Don't wet the baby's head

by Jennifer Bowden / 18 September, 2010
Exposure to even small amounts of alcohol in the womb can cause harm.

Question: A friend is pregnant with her second child and has decided to continue drinking alcohol socially, whereas during her first pregnancy she stopped drinking altogether. She says an occasional glass of wine won't harm the baby. But I thought even small quantities of alcohol could be harmful. Who is right?


Does the thought of an unborn child sharing a glass of pinot noir send shivers down your spine? That's the reality when pregnant women drink alcohol - the alcohol readily crosses the placenta and enters the baby's blood circulation, resulting in fetal blood alcohol levels equivalent to maternal levels.

And although that glass of pinot might give mum a warm, relaxing glow, it's quite a different story for baby. Alcohol can affect the baby's neurological and behavioural development, as it interferes with various metabolic processes and the delivery of important nutrients to the baby.

Many people are aware that regular heavy alcohol consumption by pregnant women, or very high alcohol concentrations during critical periods of the fetus's development, can cause fetal alcohol syndrome (FAS). Children with FAS suffer from mental retardation and/or behavioural problems, restricted growth and distinctive facial features.

But it's important to realise that even small amounts of alcohol can have detrimental effects on the health and well-being of an unborn baby. The negative effects of even low levels of alcohol intake include: attention deficit hyperactivity disorder (ADHD); behavioural problems; learning difficulties; inability to learn from experiences and foresee consequences; poor impulse control, judgment and abstract thinking; and speech, language and communication problems.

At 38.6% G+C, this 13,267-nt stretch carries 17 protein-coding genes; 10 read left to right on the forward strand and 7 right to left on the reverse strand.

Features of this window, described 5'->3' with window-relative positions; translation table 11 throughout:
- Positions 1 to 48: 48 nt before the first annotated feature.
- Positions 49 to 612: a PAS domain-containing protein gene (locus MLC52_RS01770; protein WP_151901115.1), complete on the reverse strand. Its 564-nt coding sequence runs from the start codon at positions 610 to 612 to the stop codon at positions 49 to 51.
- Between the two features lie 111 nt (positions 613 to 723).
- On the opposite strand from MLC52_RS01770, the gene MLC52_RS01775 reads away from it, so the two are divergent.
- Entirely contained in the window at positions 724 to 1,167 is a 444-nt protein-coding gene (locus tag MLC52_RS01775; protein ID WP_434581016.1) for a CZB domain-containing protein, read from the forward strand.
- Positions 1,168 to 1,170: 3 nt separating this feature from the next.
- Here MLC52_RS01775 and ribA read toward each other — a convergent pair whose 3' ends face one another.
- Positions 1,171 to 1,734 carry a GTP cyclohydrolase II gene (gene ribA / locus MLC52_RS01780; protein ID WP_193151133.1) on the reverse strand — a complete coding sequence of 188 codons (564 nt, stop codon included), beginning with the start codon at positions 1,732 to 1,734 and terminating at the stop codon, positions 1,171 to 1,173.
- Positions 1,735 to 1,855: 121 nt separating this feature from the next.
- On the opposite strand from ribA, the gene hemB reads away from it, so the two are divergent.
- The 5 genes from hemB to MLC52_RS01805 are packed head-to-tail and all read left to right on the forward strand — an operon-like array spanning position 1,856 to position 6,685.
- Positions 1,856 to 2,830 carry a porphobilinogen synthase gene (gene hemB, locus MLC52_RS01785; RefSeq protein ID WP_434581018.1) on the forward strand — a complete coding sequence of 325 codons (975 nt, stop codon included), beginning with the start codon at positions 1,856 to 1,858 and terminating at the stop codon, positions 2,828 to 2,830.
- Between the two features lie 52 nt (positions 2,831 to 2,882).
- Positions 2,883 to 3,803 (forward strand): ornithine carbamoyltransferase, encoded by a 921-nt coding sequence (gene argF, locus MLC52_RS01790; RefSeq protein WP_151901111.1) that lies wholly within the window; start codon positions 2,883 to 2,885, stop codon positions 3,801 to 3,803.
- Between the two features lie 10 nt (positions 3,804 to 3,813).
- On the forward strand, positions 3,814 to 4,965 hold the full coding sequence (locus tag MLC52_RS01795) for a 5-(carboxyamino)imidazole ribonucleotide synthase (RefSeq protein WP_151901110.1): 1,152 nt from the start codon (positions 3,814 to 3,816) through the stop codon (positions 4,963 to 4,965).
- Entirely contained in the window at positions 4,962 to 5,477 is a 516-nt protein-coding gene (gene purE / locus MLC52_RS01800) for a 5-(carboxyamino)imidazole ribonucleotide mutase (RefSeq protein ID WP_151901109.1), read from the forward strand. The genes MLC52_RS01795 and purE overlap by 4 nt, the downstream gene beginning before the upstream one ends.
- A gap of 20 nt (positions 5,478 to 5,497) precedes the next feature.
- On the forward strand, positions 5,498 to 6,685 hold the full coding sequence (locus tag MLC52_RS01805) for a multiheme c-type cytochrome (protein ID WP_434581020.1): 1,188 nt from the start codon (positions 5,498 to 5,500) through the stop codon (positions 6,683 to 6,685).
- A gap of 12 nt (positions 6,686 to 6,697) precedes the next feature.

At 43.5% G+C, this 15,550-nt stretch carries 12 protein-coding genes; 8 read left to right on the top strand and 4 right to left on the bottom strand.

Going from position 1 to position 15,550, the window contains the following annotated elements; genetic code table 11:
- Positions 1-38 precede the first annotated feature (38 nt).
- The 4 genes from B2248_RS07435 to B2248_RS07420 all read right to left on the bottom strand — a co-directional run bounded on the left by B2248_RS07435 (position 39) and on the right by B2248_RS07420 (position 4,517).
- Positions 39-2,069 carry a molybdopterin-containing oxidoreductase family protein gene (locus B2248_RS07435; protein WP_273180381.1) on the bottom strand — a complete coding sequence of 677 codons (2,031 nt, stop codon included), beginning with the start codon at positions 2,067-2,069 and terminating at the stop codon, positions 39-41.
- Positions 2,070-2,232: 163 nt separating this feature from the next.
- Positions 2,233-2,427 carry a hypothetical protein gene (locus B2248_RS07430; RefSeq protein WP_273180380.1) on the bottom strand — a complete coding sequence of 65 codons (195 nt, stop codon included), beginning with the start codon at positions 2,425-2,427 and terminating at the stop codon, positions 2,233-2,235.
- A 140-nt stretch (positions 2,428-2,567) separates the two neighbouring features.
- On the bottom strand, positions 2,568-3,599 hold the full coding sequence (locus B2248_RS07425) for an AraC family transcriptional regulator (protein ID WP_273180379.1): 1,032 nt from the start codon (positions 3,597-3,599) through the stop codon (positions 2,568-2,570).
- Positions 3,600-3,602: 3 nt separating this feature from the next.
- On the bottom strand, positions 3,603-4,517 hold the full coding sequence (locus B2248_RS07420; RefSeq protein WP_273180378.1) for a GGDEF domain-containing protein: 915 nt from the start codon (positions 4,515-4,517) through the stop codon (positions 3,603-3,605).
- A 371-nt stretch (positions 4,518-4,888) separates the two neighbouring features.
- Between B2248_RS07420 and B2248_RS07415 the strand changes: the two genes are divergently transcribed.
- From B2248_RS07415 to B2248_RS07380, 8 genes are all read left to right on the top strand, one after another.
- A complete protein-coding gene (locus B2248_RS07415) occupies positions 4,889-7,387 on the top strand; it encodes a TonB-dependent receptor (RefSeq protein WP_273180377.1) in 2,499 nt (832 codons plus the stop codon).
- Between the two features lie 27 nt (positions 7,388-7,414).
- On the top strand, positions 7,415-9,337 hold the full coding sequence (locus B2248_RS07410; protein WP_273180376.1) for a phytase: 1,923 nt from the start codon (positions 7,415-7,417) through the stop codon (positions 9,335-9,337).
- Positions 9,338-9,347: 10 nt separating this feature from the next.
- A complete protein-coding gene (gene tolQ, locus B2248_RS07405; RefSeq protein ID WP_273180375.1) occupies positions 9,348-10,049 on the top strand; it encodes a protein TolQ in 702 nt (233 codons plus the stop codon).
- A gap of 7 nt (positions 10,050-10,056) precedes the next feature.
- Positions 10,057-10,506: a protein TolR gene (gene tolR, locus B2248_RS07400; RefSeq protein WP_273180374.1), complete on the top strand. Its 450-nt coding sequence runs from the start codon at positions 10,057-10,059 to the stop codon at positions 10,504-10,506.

Negative effects on behaviour have been observed in children exposed to just one standard drink a week during fetal development, and one to two standard drinks a day has been shown to affect cognitive development.

How alcohol consumption during fetal development affects an unborn baby depends on such variables as the timing of exposure, maternal and genetic factors affecting how the body metabolises alcohol, and individual susceptibility. But there is no known level of alcohol intake that is safe for an unborn child. Hence the Ministry of Health advises pregnant women, and women planning pregnancy, to avoid all alcohol altogether.

Yet just 68% of New Zealand women report receiving advice not to drink during pregnancy. So, it's hardly surprising that a 2009 study in the New Zealand Medical Journal found that 28% of New Zealand women continue to consume alcohol during pregnancy. About 10% of pregnant women consume more than two standard drinks in a typical day and more than seven drinks a week, and 9% of women report binge drinking during pregnancy; these figures are likely to be on the conservative side given the propensity to under-report alcohol consumption levels. Just 44% of New Zealand women think there's no safe level of alcohol consumption during pregnancy.

Sadly, we still don't have warning labels on alcohol bottles, and the Alcohol Advisory Council's 2006 application to Food Standards Australia New Zealand to add pregnancy warning labels to alcohol bottles was recently put on hold until 2011 to allow further reviews.

Each year about 3000 of the 60,000 babies born in New Zealand are affected by exposure to alcohol in the womb. Drinking alcohol during pregnancy is like playing Russian roulette with a child's health. Complete abstinence at this time is the only solution - end of story.


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